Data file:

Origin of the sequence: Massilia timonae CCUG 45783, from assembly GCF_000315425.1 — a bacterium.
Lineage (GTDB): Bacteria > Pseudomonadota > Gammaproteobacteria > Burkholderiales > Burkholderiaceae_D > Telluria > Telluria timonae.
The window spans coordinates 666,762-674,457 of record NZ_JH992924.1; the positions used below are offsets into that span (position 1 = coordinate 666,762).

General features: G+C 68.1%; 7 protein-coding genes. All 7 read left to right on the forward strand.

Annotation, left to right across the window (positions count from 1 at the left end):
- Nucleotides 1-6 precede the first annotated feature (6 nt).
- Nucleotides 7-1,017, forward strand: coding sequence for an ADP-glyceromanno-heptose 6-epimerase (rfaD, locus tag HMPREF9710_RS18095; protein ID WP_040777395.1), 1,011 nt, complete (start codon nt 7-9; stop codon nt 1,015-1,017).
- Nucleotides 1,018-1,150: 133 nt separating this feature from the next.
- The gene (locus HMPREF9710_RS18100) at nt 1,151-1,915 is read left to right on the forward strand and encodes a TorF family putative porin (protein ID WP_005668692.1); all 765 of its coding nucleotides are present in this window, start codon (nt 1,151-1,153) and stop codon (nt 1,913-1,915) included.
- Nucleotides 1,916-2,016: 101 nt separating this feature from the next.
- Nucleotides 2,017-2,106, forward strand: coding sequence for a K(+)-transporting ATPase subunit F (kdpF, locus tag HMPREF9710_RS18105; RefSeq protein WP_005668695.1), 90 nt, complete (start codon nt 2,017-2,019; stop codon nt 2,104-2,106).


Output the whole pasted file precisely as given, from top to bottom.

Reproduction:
Origin of the sequence: Massilia timonae CCUG 45783, from assembly GCF_000315425.1 — a bacterium.
Lineage (GTDB): Bacteria > Pseudomonadota > Gammaproteobacteria > Burkholderiales > Burkholderiaceae_D > Telluria > Telluria timonae.
The window spans coordinates 666,762-674,457 of record NZ_JH992924.1; the positions used below are offsets into that span (position 1 = coordinate 666,762).

General features: G+C 68.1%; 7 protein-coding genes. All 7 read left to right on the forward strand.

Annotation, left to right across the window (positions count from 1 at the left end):
- Nucleotides 1-6 precede the first annotated feature (6 nt).
- Nucleotides 7-1,017, forward strand: coding sequence for an ADP-glyceromanno-heptose 6-epimerase (rfaD, locus tag HMPREF9710_RS18095; protein ID WP_040777395.1), 1,011 nt, complete (start codon nt 7-9; stop codon nt 1,015-1,017).
- Nucleotides 1,018-1,150: 133 nt separating this feature from the next.
- The gene (locus HMPREF9710_RS18100) at nt 1,151-1,915 is read left to right on the forward strand and encodes a TorF family putative porin (protein ID WP_005668692.1); all 765 of its coding nucleotides are present in this window, start codon (nt 1,151-1,153) and stop codon (nt 1,913-1,915) included.
- Nucleotides 1,916-2,016: 101 nt separating this feature from the next.
- Nucleotides 2,017-2,106, forward strand: coding sequence for a K(+)-transporting ATPase subunit F (kdpF, locus tag HMPREF9710_RS18105; RefSeq protein WP_005668695.1), 90 nt, complete (start codon nt 2,017-2,019; stop codon nt 2,104-2,106).